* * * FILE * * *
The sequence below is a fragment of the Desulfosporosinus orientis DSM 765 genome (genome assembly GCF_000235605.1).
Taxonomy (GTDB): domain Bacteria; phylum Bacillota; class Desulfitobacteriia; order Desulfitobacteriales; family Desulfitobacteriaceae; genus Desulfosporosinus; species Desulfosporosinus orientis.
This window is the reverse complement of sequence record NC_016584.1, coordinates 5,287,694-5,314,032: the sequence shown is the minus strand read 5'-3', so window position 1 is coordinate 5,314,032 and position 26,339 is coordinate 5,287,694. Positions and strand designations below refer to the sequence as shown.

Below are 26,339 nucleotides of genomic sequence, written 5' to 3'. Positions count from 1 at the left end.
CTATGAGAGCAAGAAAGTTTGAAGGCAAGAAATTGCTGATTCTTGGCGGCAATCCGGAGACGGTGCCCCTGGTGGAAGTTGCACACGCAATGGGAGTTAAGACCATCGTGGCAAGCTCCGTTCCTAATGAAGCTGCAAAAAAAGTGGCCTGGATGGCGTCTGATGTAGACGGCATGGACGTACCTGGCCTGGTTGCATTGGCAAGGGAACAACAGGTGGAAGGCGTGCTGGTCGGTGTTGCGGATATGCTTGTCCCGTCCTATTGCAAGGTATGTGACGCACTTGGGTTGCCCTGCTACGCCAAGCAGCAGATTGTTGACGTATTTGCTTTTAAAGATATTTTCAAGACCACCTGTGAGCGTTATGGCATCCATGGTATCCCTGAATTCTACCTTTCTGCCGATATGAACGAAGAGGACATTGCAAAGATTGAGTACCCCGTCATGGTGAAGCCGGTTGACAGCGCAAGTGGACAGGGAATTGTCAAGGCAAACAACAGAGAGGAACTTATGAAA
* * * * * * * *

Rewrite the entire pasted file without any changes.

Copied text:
The sequence below is a fragment of the Desulfosporosinus orientis DSM 765 genome (genome assembly GCF_000235605.1).
Taxonomy (GTDB): domain Bacteria; phylum Bacillota; class Desulfitobacteriia; order Desulfitobacteriales; family Desulfitobacteriaceae; genus Desulfosporosinus; species Desulfosporosinus orientis.
This window is the reverse complement of sequence record NC_016584.1, coordinates 5,287,694-5,314,032: the sequence shown is the minus strand read 5'-3', so window position 1 is coordinate 5,314,032 and position 26,339 is coordinate 5,287,694. Positions and strand designations below refer to the sequence as shown.

Below are 26,339 nucleotides of genomic sequence, written 5' to 3'. Positions count from 1 at the left end.
CTATGAGAGCAAGAAAGTTTGAAGGCAAGAAATTGCTGATTCTTGGCGGCAATCCGGAGACGGTGCCCCTGGTGGAAGTTGCACACGCAATGGGAGTTAAGACCATCGTGGCAAGCTCCGTTCCTAATGAAGCTGCAAAAAAAGTGGCCTGGATGGCGTCTGATGTAGACGGCATGGACGTACCTGGCCTGGTTGCATTGGCAAGGGAACAACAGGTGGAAGGCGTGCTGGTCGGTGTTGCGGATATGCTTGTCCCGTCCTATTGCAAGGTATGTGACGCACTTGGGTTGCCCTGCTACGCCAAGCAGCAGATTGTTGACGTATTTGCTTTTAAAGATATTTTCAAGACCACCTGTGAGCGTTATGGCATCCATGGTATCCCTGAATTCTACCTTTCTGCCGATATGAACGAAGAGGACATTGCAAAGATTGAGTACCCCGTCATGGTGAAGCCGGTTGACAGCGCAAGTGGACAGGGAATTGTCAAGGCAAACAACAGAGAGGAACTTATGAAA